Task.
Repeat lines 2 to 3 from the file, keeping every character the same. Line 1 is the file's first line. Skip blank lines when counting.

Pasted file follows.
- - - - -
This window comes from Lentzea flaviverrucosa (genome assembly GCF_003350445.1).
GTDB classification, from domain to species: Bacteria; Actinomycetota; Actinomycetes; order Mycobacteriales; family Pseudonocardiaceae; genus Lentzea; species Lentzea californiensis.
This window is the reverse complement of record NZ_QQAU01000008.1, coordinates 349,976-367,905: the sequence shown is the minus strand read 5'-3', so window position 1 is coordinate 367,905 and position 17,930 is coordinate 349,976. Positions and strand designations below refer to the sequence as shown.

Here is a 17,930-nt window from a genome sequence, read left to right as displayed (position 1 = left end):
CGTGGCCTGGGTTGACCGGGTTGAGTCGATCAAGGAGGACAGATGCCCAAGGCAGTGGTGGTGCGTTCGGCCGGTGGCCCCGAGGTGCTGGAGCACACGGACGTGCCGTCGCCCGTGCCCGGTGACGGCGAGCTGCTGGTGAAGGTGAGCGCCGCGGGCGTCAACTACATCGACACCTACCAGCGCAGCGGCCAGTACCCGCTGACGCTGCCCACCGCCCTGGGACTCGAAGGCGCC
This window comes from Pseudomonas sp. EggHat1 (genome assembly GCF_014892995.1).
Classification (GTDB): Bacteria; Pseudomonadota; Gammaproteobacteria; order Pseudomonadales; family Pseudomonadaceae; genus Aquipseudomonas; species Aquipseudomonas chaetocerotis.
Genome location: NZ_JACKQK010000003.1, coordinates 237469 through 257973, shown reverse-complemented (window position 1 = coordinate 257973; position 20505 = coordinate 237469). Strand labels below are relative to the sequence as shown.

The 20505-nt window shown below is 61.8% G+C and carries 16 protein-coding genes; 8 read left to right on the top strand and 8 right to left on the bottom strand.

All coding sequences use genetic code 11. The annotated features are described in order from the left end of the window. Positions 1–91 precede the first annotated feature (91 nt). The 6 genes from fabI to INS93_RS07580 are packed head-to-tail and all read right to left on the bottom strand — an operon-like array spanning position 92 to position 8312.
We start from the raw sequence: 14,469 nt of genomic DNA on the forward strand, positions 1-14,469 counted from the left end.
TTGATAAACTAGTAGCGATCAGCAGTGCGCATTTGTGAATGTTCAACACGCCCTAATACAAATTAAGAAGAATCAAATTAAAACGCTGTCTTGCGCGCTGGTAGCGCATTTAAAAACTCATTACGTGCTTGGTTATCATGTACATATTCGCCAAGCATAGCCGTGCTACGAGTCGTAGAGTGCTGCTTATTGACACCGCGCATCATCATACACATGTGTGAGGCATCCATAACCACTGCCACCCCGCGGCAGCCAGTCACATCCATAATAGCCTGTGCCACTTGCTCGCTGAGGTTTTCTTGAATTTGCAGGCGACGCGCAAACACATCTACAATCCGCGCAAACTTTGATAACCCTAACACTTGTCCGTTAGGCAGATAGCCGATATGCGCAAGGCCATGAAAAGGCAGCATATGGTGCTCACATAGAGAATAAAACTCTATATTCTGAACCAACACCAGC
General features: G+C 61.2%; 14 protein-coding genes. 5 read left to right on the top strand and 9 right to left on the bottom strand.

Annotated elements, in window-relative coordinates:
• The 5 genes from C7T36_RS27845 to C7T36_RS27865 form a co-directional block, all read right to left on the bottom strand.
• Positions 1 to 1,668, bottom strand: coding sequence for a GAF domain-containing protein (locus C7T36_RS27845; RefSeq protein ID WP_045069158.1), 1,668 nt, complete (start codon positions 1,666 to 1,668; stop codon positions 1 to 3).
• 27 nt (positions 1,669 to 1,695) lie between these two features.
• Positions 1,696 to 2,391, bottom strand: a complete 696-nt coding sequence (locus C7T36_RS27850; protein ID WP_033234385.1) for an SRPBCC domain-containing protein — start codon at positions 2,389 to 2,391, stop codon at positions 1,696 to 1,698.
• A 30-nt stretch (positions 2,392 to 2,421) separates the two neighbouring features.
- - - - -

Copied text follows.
GTDB classification, from domain to species: Bacteria; Actinomycetota; Actinomycetes; order Mycobacteriales; family Pseudonocardiaceae; genus Lentzea; species Lentzea californiensis.
This window is the reverse complement of record NZ_QQAU01000008.1, coordinates 349,976-367,905: the sequence shown is the minus strand read 5'-3', so window position 1 is coordinate 367,905 and position 17,930 is coordinate 349,976. Positions and strand designations below refer to the sequence as shown.